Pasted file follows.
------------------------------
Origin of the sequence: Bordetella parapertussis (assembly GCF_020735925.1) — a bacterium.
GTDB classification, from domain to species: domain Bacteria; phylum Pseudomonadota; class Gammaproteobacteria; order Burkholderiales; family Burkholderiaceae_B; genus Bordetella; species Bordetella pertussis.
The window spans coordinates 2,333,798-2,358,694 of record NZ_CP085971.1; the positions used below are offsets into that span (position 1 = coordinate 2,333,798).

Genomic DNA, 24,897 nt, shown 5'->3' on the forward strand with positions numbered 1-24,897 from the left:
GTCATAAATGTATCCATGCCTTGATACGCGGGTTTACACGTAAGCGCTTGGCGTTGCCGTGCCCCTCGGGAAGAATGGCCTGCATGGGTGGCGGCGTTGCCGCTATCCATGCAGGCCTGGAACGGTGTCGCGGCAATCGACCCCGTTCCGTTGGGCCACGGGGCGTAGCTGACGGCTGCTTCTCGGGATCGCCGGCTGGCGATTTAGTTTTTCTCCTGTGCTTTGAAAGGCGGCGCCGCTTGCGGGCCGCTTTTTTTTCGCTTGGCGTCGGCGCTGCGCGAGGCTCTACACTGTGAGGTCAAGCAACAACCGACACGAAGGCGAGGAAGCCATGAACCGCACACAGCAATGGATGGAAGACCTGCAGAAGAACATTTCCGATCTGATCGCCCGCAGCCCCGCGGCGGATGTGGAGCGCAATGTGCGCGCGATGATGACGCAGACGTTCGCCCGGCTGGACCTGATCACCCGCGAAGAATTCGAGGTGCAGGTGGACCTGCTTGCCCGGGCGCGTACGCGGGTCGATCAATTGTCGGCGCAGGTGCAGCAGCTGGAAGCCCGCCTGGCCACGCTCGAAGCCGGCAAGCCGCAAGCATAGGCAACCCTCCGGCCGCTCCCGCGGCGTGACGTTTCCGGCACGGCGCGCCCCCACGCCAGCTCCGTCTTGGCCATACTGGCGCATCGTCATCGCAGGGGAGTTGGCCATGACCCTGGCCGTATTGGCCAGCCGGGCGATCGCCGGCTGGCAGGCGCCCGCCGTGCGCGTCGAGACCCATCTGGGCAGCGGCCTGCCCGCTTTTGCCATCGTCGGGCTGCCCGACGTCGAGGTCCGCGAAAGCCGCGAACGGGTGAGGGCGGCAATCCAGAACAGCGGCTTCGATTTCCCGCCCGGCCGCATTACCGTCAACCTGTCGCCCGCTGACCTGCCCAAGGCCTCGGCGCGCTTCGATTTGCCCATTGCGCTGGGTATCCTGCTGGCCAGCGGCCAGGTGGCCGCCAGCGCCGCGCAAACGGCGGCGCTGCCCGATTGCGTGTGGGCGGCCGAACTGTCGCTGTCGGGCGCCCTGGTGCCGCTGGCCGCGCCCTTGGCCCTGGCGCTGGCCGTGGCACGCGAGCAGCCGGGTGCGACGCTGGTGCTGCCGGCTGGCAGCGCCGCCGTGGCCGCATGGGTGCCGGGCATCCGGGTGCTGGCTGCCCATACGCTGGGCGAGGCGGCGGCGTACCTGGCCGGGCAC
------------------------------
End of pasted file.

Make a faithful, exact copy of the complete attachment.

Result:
Origin of the sequence: Bordetella parapertussis (assembly GCF_020735925.1) — a bacterium.
GTDB classification, from domain to species: domain Bacteria; phylum Pseudomonadota; class Gammaproteobacteria; order Burkholderiales; family Burkholderiaceae_B; genus Bordetella; species Bordetella pertussis.
The window spans coordinates 2,333,798-2,358,694 of record NZ_CP085971.1; the positions used below are offsets into that span (position 1 = coordinate 2,333,798).

Genomic DNA, 24,897 nt, shown 5'->3' on the forward strand with positions numbered 1-24,897 from the left:
GTCATAAATGTATCCATGCCTTGATACGCGGGTTTACACGTAAGCGCTTGGCGTTGCCGTGCCCCTCGGGAAGAATGGCCTGCATGGGTGGCGGCGTTGCCGCTATCCATGCAGGCCTGGAACGGTGTCGCGGCAATCGACCCCGTTCCGTTGGGCCACGGGGCGTAGCTGACGGCTGCTTCTCGGGATCGCCGGCTGGCGATTTAGTTTTTCTCCTGTGCTTTGAAAGGCGGCGCCGCTTGCGGGCCGCTTTTTTTTCGCTTGGCGTCGGCGCTGCGCGAGGCTCTACACTGTGAGGTCAAGCAACAACCGACACGAAGGCGAGGAAGCCATGAACCGCACACAGCAATGGATGGAAGACCTGCAGAAGAACATTTCCGATCTGATCGCCCGCAGCCCCGCGGCGGATGTGGAGCGCAATGTGCGCGCGATGATGACGCAGACGTTCGCCCGGCTGGACCTGATCACCCGCGAAGAATTCGAGGTGCAGGTGGACCTGCTTGCCCGGGCGCGTACGCGGGTCGATCAATTGTCGGCGCAGGTGCAGCAGCTGGAAGCCCGCCTGGCCACGCTCGAAGCCGGCAAGCCGCAAGCATAGGCAACCCTCCGGCCGCTCCCGCGGCGTGACGTTTCCGGCACGGCGCGCCCCCACGCCAGCTCCGTCTTGGCCATACTGGCGCATCGTCATCGCAGGGGAGTTGGCCATGACCCTGGCCGTATTGGCCAGCCGGGCGATCGCCGGCTGGCAGGCGCCCGCCGTGCGCGTCGAGACCCATCTGGGCAGCGGCCTGCCCGCTTTTGCCATCGTCGGGCTGCCCGACGTCGAGGTCCGCGAAAGCCGCGAACGGGTGAGGGCGGCAATCCAGAACAGCGGCTTCGATTTCCCGCCCGGCCGCATTACCGTCAACCTGTCGCCCGCTGACCTGCCCAAGGCCTCGGCGCGCTTCGATTTGCCCATTGCGCTGGGTATCCTGCTGGCCAGCGGCCAGGTGGCCGCCAGCGCCGCGCAAACGGCGGCGCTGCCCGATTGCGTGTGGGCGGCCGAACTGTCGCTGTCGGGCGCCCTGGTGCCGCTGGCCGCGCCCTTGGCCCTGGCGCTGGCCGTGGCACGCGAGCAGCCGGGTGCGACGCTGGTGCTGCCGGCTGGCAGCGCCGCCGTGGCCGCATGGGTGCCGGGCATCCGGGTGCTGGCTGCCCATACGCTGGGCGAGGCGGCGGCGTACCTGGCCGGGCAC